S&P Global Market Intelligence reveals that fintech funding drastically dropped from about 1000 rounds worth US$26 billion at the end of 2021 to just 599 rounds of US$8 billion recorded year on year.
Over the next 12 months, investment analytics firm Preqin forebodes investors will allocate less to venture capital after witnessing a reversal in the capital committed compared with previous years.
Nearly three quarters (74%) of investors Preqin surveyed believe that venture capital assets are overvalued, an increase from 69% in 2021. They also predict that inflated asset values will experience a correction.
Together with tech companies like Meta, Amazon, and Microsoft continuing to slash their workforce in droves, and the uncertainty and contagion risk sparked by the collapse of Silicon Valley Bank, S&P Global warns fintechs not to expect the amount of capital that flooded in before COVID-19.
Worn said the issues facing startups in the advice tech sector are no different to what is happening broadly in the technology sector over the last few months.
“Valuations have really been compressed and the appetite for venture capital in all sectors has been heavily reduced,” he said.
“Startups struggled with I would call ‘product market fit’ or sufficient revenue to be independent businesses in their own right so, they were still dependent on raising external capital in an ongoing manner.”
Understandably, backers have high expectations and want to see startups hit key milestones before they deploy any additional capital.
“Many startups that folded weren’t achieving their milestones or that the risk appetite of their backers simply disappeared,” he said.
Another evident trend is the high cost of salaries, with young tech companies hiring expert software developers and engineers to build the infrastructure.
“That means retaining talent has been very hard for startups. If staff get a sense that companies are struggling or running out of money, they’re going to go to safe places to work and a more secure environment,” Worn said.
Interestingly, there are teams comprising people that understand the industry well but have no experience building software or launching a startup. Conversely, some teams have technical people, but do not have people that understand the industry.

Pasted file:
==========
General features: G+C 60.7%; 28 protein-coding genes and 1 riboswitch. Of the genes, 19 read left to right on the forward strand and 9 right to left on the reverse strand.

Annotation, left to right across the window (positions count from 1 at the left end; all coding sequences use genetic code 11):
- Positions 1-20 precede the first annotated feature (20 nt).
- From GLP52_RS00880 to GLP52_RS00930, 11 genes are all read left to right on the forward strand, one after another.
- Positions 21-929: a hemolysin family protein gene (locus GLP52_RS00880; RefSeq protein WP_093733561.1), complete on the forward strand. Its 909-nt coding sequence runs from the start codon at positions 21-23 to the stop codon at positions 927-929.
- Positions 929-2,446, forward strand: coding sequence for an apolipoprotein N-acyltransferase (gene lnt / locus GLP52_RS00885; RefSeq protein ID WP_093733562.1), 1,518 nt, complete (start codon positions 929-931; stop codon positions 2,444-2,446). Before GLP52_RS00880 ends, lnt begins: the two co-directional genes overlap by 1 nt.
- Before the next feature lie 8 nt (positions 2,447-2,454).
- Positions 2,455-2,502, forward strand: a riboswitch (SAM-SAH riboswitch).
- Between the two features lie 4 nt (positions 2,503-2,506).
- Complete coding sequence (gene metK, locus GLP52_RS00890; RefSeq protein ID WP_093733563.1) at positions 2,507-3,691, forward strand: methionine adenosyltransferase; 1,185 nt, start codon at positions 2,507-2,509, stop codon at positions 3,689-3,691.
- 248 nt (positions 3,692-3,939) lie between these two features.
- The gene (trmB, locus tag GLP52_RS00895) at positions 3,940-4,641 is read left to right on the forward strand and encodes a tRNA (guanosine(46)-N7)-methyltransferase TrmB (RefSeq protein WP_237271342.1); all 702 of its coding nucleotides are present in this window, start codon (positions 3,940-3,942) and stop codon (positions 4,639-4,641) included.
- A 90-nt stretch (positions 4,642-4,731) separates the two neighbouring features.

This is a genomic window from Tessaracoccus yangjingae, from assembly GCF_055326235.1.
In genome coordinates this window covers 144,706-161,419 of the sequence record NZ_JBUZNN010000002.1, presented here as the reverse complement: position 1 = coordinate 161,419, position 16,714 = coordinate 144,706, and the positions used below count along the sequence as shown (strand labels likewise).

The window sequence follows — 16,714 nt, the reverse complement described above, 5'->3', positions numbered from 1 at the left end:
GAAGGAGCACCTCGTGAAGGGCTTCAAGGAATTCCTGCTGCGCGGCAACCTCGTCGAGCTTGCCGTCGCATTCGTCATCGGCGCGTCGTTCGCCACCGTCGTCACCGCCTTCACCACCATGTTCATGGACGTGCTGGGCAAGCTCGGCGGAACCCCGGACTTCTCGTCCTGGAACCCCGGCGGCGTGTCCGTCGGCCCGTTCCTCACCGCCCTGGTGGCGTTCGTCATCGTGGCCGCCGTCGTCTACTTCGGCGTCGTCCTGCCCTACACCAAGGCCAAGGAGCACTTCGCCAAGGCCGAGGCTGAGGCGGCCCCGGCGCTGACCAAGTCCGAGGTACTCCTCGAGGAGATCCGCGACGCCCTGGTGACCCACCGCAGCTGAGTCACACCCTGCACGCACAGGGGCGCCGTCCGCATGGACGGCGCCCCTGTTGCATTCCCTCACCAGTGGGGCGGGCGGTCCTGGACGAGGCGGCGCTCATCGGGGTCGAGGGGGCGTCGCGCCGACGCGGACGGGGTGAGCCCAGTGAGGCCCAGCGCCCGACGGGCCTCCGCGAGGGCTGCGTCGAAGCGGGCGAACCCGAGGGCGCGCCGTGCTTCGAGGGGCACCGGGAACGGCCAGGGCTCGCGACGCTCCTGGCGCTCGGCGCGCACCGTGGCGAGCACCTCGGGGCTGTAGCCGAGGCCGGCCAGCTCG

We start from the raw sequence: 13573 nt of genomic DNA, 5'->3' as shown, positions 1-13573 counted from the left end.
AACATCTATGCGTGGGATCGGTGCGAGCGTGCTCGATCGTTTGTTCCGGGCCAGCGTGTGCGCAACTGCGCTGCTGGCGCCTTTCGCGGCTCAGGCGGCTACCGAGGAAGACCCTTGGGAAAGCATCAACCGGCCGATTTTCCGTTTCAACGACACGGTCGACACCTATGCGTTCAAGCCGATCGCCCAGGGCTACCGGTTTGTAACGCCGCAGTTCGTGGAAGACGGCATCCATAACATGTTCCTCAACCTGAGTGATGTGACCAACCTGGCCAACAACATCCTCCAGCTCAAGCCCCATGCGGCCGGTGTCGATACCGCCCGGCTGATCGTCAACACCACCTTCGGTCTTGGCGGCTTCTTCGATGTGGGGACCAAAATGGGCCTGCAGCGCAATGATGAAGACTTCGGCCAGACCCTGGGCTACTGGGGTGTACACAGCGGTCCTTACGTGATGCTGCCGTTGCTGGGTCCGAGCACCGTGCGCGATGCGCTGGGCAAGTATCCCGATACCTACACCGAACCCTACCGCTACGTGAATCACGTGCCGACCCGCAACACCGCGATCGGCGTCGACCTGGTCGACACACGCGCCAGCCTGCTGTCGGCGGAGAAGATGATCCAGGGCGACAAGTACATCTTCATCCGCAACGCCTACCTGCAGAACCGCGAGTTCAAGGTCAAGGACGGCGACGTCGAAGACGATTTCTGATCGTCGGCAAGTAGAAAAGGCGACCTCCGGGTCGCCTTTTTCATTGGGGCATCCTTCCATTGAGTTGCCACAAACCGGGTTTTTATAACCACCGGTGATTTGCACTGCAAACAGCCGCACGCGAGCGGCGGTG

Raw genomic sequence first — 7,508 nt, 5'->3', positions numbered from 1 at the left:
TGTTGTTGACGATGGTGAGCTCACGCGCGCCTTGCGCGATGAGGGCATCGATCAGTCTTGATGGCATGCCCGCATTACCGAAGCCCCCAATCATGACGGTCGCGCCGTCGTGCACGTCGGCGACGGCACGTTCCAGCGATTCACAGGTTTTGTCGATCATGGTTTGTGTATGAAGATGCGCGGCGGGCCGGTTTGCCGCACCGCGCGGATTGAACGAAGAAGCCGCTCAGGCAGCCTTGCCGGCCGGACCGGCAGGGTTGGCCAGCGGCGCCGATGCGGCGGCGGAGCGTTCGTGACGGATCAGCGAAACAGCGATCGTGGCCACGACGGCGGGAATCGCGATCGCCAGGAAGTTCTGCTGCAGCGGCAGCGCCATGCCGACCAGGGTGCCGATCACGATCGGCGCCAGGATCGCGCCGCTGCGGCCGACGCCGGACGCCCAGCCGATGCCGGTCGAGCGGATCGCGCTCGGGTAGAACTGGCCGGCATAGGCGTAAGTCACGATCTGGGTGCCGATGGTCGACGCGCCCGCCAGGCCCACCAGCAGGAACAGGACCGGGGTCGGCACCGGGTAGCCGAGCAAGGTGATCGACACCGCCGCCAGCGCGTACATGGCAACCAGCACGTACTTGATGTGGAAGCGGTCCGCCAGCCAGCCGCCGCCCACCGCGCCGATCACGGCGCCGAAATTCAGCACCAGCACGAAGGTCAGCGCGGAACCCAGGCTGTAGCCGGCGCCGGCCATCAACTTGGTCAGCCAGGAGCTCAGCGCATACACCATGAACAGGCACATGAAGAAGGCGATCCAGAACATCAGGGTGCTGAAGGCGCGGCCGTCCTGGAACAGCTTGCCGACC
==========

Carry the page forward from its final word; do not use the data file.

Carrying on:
“When you’re working in a really specific niche, like wealth management or financial advice in Australia, you must have both sets of skills, which can be hard to achieve,” Worn said.
Startups are renowned for burning through piles of cash and the inability to make profit or at least break even in the first few years.
The top reasons why US startups fail, CB Insights found, is that 38% run out of cash and/or fail to raise new capital after conducting a post-mortem of about 110 companies.
What becomes troubling is when the company can no longer pay its employees. According to Glassdoor reviews, former Creativemass employees were allegedly not paid superannuation and wages for months, with one review claiming management was “pretending to change pay cycles from fortnightly to monthly and back to fortnightly, hiding the fact that they are experiencing cashflow issues”.
The third, more financial advice-specific trend, Worn said, is the shrinking adviser market.
With the number of advisers slashing by half, many business plans and assumptions put together three or four years ago by startups and their investors don’t hold true any longer.
“They were counting on the adviser population, hoping to sell their software solutions into the major banks that are providing advice. That’s just not the reality of the advice market. Now, it is a highly fragmented small business market,” he said.Source: FINANCIAL STANDARD